>Matt, if you think you're actually getting 4:1 real world compression out of
>a modem, I suggest you read some of the research on the subject.
I never said that... What I did say:
>Yes, I know that advertised and what you really get are totally
>different, but all I know is that if something is advertised at 4:1,
>it will be more likely to get at least 2:1 than 2:1 is likely to.
If I attempt 4:1 compression and only get 2-3% on some files, but on
some files I got 2-3:1, what did I lose or gain?
If I attempt 2:1 compression and only get 2-3% on some files, but on
some other files I got 1.2 - 1.5:1, what is the advantage?
Keep reading before replying...
4:1 compression under V.42bis is an on the fly compression. Granted
the data rates under that specification are a lot less. (up to 1.5Mb
vs up to 320MB). (V.42bis was also written for use on T1.)
What I don't understand is why there is not an option for greater
compression even if the cost is speed.
For example, let's say I have 4 computers holding a total of 8GB to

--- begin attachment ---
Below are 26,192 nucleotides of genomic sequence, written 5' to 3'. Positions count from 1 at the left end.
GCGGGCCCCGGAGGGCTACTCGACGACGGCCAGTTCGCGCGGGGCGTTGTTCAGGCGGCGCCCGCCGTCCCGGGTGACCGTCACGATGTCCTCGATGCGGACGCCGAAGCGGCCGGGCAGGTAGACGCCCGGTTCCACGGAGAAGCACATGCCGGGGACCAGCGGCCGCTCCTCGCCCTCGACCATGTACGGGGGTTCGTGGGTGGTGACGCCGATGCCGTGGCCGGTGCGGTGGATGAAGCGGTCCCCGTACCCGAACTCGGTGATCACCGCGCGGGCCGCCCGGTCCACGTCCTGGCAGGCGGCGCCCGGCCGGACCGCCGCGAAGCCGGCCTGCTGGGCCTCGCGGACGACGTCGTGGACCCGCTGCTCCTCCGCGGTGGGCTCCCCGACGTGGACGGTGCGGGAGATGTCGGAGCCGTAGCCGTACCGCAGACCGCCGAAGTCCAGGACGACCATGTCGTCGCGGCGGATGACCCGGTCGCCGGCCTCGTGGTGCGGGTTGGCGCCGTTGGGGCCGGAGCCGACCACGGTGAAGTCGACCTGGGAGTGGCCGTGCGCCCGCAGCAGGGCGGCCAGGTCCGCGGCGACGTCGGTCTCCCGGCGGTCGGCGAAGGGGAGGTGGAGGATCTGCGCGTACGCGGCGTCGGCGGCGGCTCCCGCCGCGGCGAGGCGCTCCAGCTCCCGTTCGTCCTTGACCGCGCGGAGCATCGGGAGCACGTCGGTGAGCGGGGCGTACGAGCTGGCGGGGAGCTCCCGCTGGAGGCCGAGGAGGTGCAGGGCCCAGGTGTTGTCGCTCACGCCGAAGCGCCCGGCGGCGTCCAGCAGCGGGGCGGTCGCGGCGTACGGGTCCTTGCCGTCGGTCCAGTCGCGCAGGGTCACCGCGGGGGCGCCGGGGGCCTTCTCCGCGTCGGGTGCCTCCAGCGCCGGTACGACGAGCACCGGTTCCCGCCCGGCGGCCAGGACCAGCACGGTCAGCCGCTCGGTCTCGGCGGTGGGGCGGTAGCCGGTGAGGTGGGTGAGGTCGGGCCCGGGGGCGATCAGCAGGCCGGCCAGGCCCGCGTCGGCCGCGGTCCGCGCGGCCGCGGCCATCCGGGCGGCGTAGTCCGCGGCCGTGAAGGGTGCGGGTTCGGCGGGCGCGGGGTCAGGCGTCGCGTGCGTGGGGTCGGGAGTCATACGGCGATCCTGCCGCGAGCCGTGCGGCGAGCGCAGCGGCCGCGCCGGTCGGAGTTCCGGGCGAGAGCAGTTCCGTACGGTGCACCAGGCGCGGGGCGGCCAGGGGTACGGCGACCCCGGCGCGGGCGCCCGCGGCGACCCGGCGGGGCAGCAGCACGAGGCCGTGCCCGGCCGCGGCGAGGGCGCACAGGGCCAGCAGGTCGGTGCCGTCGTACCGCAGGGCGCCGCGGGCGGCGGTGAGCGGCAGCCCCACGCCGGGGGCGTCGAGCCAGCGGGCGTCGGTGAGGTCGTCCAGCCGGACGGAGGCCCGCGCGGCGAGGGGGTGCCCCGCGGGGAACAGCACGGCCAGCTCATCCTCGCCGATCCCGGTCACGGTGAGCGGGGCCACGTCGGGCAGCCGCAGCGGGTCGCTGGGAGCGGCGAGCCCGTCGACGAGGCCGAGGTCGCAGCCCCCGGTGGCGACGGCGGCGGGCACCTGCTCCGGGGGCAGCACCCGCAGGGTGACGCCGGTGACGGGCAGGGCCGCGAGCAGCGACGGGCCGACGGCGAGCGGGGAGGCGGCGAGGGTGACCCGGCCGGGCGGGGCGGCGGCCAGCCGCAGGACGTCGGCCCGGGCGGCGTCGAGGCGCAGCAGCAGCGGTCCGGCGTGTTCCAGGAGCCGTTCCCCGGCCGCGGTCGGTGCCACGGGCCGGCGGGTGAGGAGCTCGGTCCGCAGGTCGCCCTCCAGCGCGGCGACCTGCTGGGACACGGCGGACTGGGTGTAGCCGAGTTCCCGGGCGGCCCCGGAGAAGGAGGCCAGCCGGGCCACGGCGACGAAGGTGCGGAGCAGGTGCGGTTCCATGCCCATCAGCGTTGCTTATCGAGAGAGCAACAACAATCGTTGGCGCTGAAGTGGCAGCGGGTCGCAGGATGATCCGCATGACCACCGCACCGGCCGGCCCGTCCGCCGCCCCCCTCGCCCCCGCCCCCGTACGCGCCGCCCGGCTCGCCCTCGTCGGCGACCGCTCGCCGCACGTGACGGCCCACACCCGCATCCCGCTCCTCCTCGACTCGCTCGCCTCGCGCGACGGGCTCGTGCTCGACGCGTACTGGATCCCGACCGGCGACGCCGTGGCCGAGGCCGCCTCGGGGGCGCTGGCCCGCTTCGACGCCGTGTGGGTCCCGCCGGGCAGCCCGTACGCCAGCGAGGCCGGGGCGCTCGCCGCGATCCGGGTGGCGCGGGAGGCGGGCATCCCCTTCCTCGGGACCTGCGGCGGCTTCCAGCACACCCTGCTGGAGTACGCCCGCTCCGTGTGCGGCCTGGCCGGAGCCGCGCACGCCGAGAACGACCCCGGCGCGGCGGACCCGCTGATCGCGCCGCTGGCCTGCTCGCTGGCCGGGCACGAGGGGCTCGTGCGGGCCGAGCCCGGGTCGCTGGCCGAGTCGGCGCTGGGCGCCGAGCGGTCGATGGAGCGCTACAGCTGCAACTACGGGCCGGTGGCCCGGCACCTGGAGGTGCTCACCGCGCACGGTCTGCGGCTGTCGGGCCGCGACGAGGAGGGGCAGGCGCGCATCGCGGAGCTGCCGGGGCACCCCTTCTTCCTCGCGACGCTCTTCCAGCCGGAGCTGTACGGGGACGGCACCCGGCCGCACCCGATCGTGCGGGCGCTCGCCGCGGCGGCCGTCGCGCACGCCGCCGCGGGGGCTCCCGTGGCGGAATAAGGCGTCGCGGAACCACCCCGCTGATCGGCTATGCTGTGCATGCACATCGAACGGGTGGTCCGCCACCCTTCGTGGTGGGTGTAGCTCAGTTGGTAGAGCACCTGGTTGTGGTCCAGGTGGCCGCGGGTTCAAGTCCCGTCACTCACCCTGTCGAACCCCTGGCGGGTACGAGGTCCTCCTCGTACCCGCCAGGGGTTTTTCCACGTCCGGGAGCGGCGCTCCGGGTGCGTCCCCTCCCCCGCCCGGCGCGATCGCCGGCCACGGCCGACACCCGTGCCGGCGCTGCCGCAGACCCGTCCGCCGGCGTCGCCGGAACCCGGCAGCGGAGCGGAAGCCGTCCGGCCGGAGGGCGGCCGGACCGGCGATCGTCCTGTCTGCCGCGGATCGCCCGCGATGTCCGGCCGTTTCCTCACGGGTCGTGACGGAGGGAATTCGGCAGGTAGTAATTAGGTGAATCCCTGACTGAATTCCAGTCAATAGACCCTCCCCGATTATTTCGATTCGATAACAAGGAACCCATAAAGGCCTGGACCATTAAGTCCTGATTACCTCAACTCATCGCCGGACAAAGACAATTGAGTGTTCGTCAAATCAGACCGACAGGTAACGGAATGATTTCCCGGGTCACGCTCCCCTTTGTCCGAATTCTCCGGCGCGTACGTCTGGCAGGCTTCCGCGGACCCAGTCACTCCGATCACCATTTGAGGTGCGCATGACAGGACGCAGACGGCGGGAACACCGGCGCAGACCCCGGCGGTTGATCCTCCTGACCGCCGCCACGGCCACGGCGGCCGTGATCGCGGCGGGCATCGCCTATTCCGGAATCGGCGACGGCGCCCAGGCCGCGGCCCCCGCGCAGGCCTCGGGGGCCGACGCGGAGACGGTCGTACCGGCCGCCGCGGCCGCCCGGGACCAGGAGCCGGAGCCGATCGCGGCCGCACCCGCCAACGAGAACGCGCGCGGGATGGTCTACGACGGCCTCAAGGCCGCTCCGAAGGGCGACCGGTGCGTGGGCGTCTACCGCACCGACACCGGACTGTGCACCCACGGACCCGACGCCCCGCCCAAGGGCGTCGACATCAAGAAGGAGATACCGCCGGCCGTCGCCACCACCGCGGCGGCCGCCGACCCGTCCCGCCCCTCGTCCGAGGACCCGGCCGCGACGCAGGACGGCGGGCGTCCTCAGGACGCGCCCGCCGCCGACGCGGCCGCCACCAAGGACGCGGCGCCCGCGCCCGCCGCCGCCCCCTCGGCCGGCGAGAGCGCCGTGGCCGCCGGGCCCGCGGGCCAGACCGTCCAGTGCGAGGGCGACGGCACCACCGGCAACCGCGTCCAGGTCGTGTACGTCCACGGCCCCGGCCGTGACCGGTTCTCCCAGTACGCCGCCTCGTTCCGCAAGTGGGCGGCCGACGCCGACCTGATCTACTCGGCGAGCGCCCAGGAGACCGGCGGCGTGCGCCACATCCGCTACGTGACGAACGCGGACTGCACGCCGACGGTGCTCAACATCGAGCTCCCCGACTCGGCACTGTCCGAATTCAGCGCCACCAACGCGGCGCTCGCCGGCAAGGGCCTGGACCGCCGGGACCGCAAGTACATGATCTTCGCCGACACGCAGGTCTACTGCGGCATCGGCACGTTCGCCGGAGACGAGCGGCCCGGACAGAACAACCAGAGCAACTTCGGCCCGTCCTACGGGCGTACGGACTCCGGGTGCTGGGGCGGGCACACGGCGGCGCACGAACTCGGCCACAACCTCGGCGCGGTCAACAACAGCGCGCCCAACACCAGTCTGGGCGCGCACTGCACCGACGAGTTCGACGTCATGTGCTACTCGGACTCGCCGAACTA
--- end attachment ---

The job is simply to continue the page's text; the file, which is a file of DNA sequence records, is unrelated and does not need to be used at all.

backup over the weekend and my tape drive is only 4GB without
compression. With 2:1 compression I am guaranteed it will not fit.
With 4:1 compression it might. It all depends on the data. I really
don't care if it takes 24 hours to do it, because the backup goes
over the weekend. It should be an option.
BTW - if you backup JPEGs, GIFs, MPEGs, and several others you will
not compress these files at all. In fact, any compression done on
them usually results in a larger file. These are compressed already
with a compression scheme that is far better than anything else for
the specialized purpose they do. Yes, I know about the data losses
with certain compression schemes, like JPEG will discard information.
That is totally unacceptable with backup systems.
If you are backing up a normal desktop system, you should be getting about
1.5:1 compression on average. If you have systems with a lot of
graphic files or already compressed files, then yes, the compression
will be closer to 1:1 (non-compression).
The point is, that you try to achieve 200% and only get 150%, where
as if you try for 400% and get 200%, you've done better. If the
sacrifice was speed, then have a checkbox list that says:
O Software Compression 4:1
O Software Compression 2:1
O Hardware Compression
And let the users decide.
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